Mott predicted in the 40s that, as a function of the electronic density, a solid state system may

undergo a dramatic transition between a metallic and an insulator state. This follows

from the competition between the potential energy, due to the Coulomb repulsion between

electrons, and their kinetic energy. Eventually, this metal-insulator transition (MIT)

became known as the Mott transition and it is now a paradigmatic example of strongly

correlated electron physics. In the 90s, theoretical work on the Hubbard model predicted

that the Mott transition in magnetically disorder systems should occur along a first

order line and end in a finite-temperature second-order critical point, just like in the

familiar liquid-gas transition of water.

Figure 1: Strongly interacting electronic structure of GaTa_{4}Se_{8}, obtained by LDA+DMFT calculations (color intensity plot). With respect to the LDA bands(solid lines), one observes that the Coulomb repulsion opens a Mott gap at the Fermi energy, and turns the system into a strongly correlated Mott insulator. In the actual systems the gap can be collapsed by external pressure.

Since then, condensed matter physicists have been searching for an actual realization of the Mott transition.

A team of researchers from the LPS, the IMN (Nantes) and Argentina have recently reported in the

*Physical Review Letters* the finding of such a system, GaTa_{4}Se_{8} (GTS).

The relative strength of the Coulomb and kinetic energy in GTS can be controlled in practice by

applying high pressure. In fact, pressures of the order of GPa (about the pressure

due to the weight of an elephant standing on a high-heel shoe) turn our to be necessary to

discover the first order MIT in this compound. In addition, it was necessary to perform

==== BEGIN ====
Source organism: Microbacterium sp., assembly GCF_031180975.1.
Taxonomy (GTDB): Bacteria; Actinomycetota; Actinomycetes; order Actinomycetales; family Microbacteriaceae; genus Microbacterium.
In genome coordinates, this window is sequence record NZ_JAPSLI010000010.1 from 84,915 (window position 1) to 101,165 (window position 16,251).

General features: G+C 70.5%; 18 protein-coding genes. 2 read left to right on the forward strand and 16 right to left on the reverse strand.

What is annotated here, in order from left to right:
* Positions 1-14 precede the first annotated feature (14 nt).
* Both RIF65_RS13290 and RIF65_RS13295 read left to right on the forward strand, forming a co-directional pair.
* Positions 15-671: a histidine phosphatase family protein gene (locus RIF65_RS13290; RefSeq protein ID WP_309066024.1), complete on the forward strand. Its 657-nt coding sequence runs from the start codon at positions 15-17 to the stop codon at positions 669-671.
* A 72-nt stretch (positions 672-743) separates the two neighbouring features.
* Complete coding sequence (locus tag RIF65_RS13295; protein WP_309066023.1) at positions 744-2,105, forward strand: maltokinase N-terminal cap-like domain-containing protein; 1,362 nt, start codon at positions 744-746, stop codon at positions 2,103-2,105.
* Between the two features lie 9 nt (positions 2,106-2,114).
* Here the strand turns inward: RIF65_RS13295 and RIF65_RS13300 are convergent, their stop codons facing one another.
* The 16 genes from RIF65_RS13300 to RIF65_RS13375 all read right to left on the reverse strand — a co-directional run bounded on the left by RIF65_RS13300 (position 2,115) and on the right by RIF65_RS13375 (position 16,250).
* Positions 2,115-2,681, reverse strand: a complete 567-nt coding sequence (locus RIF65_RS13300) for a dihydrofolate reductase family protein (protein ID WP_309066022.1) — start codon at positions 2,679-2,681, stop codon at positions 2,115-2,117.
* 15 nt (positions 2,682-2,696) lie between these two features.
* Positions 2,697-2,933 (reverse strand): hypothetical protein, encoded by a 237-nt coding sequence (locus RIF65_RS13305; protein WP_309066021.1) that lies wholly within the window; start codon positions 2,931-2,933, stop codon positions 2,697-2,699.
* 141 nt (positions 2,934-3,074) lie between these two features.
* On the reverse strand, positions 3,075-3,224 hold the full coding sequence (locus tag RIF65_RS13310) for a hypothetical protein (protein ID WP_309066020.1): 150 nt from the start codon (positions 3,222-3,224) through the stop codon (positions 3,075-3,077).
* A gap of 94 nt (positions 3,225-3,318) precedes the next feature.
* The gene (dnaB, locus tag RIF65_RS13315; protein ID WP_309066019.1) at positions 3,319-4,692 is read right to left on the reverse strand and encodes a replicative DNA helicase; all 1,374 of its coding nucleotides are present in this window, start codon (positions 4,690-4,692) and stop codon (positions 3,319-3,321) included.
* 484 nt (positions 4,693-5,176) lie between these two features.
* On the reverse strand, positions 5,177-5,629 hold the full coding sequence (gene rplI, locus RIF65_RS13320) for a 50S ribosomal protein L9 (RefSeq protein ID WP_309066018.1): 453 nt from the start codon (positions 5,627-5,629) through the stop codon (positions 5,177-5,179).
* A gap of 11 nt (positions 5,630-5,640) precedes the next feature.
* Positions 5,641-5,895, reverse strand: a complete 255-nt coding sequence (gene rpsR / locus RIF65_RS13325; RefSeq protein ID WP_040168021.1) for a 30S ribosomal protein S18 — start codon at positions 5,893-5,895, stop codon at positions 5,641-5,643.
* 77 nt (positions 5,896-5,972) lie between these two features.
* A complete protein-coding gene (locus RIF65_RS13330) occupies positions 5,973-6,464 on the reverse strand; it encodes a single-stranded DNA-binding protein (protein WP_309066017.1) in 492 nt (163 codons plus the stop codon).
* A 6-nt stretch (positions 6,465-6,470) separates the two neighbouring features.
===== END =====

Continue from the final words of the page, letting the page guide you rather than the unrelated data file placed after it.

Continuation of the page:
the experiment at temperatures well below -200 °C.

Figure 2: Resistivity as a function of temperature at 3.8 GPa. The data was obtained upon cooling and heating. They show a dramatic first-order jump. Inset: The metal-insulator transition curves for various pressures show more than nine orders of

magnitude change in the resistivity at low temperature, while they are almost identical above 100 K.

The experiments and theoretical results published in this work demonstrated that the GTS phase diagram is

in excellent agreement with the theoretical expectations for the Mott transition. In particular,

the work reported the finding of the long-sought hallmark of the first-order metal-insulator

transition, namely a strong hysteresis effect in the resistivity as a function of

temperature and pressure.

**Contact:**

Marcelo Rozenberg

**Reference:**

First-Order Insulator-to-Metal Mott Transition in the Paramagnetic 3D System GaTa_{4}Se_{8}

A. Camjayi, C. Acha, R. Weht, M.G. Rodriguez, B. Corraze, E. Janod, L. Cario, and M.J. Rozenberg*Physical Review Letters* **113**, 086404 (2014).